Long-Term Relationships: The One that Didn’t Get Away – Chapter 2

As an ongoing series, Dodge Garage once again has reached out to original and long-term owners of vintage Mopar® muscle cars to hear their stories and find out first-hand what it was like to daily drive these machines decades ago. While we were at the annual Muscle Car and Corvette Nationals (MCACN) last November, we had a chance to meet some owners and find out more about their enduring relationship with their cars and why they hung on to them for a generation.

For John Manship of White Bear Lake, Minnesota, he’s owned his T-3 Bronze 1969 Plymouth Road Runner since he was 29 years old. That was back in 1971 and even though he’s now 76, John still takes the 383 big-block-powered machine out on nice sunny days. However, there was a time in which the Road Runner served as transportation for John and his family for decades, even serving as a hauler to pull the camper trailer.

The story begins when the original owner, a neighbor of John, purchased the Road Runner from the local dealer, Barnett Chrysler-Plymouth in White Bear Lake. When John laid eyes on it, he knew he wanted the Road Runner, especially after the original owner installed Cragar S/S mag wheels and white lettered Goodyear Polyglas tires. John eventually sold his first new car, a 1966 Plymouth Belvedere II, to finance the deal on the Road Runner, which was still less than two years old.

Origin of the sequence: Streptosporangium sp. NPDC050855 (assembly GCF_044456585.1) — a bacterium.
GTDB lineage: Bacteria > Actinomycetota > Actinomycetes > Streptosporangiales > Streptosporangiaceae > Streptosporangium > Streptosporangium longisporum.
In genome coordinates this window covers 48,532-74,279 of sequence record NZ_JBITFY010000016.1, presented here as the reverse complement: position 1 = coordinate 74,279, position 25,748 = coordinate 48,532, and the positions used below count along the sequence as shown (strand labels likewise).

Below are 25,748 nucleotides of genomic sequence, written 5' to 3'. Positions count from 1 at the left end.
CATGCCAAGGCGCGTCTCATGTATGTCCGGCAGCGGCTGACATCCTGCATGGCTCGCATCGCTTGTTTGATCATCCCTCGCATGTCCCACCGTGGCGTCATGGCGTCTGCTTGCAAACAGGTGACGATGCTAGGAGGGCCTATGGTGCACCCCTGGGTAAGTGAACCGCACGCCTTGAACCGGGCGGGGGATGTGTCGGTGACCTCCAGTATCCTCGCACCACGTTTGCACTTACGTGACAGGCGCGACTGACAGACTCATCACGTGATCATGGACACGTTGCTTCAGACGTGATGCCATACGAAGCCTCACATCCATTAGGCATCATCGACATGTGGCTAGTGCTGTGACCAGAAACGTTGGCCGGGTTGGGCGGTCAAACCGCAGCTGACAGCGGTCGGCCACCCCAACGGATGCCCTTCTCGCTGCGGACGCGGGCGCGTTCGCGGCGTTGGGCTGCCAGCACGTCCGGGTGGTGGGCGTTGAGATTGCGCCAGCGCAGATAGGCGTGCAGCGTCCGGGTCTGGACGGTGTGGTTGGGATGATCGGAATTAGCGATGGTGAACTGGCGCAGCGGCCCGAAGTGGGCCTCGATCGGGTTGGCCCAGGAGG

After John acquired the Road Runner, he was really never tempted to sell it. Especially when he’d hook up his 18-foot camping trailer and go all over Minnesota, Wisconsin, and even up to Canada. With the Road Runner’s 383-cubic-inch V8 pushing out 335 horsepower and 425 lb.-ft. of torque, John never felt the trailer behind him even though they towed through the mountains and valleys. Despite having a trunk full of folding chairs, luggage, tools and even firewood, the Road Runner would just keep pulling. As the years went by, John’s kids were getting older and not into camping with their parents. At just about the same time, older muscle cars began to get more valuable. Lucky for John, he never let his kids behind the wheel of his prized Road Runner.

So how did John’s Road Runner maintain its pristine condition that also includes the original paint and interior?

“I drove it daily in the summer months and bought a beater for the winter and put it away,” said John. “The neighbor stored it in his mother’s barn the first two winters, so I continued that storage tradition even today, so it has never seen snow. The only modification that was done was the hood pins that were done in 1969 after the A12 Road Runners started a trend. The only accident I had was an encounter with a garage doorway scratching off some paint on the right quarter. So most all of the paint is original.”

John also laughed when he looks back on how his car managed to remain unscathed all these decades: “I guess I’m responsible for the Road Runner’s longevity in the family along with my kids, as I wouldn’t allow them to drive the car.”

John can also thank his father who was a “Dodge Guy” and influenced his love affair for all things Mopar. Today, John’s daily driver is a Jeep® Grand Cherokee.

However, there’s something about getting behind the wheel of a high-horsepower muscle car for the first time that leaves an indelible mark on one’s mind. As John admitted to us, “the first ride in the Road Runner was contagious, you just wanted to do it again and again.”

We feel the same way, John. Now, let’s go for a ride!

Visit past Long Term Relationship Chapters:

Future Chapters of Long Term Relationships:

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